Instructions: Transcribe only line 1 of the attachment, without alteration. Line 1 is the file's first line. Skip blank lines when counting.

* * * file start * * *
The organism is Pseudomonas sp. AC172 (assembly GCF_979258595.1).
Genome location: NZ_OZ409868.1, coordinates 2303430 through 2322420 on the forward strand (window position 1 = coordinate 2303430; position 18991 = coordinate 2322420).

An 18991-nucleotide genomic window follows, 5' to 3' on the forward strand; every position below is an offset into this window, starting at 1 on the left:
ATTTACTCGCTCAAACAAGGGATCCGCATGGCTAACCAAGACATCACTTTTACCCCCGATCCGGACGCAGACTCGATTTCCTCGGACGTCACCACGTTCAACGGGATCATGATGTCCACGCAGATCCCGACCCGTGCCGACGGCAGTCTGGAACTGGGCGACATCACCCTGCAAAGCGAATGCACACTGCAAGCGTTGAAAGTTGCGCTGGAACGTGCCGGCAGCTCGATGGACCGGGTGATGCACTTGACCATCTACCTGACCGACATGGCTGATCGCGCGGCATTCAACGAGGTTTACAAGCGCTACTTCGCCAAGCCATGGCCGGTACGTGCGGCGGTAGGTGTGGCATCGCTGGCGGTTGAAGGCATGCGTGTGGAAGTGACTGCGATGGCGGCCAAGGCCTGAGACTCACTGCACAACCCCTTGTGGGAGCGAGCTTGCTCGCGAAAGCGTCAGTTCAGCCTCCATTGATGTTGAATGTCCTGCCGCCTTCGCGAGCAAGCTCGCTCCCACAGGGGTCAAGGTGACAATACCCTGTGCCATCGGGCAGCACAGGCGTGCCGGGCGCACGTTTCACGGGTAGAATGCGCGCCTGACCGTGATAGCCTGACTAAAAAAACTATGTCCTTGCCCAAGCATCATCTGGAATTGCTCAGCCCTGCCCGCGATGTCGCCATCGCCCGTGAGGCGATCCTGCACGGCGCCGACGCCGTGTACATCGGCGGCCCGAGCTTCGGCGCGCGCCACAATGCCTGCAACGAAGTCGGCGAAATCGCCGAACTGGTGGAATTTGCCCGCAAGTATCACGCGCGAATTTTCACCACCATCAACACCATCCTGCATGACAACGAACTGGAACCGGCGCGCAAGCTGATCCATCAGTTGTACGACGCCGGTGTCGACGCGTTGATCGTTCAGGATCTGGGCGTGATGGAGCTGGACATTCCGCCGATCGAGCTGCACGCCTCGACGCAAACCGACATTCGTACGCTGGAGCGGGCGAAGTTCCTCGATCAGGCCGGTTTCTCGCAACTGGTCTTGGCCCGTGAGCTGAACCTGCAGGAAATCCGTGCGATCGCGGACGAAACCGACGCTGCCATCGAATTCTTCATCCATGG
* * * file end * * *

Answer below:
The organism is Pseudomonas sp. AC172 (assembly GCF_979258595.1).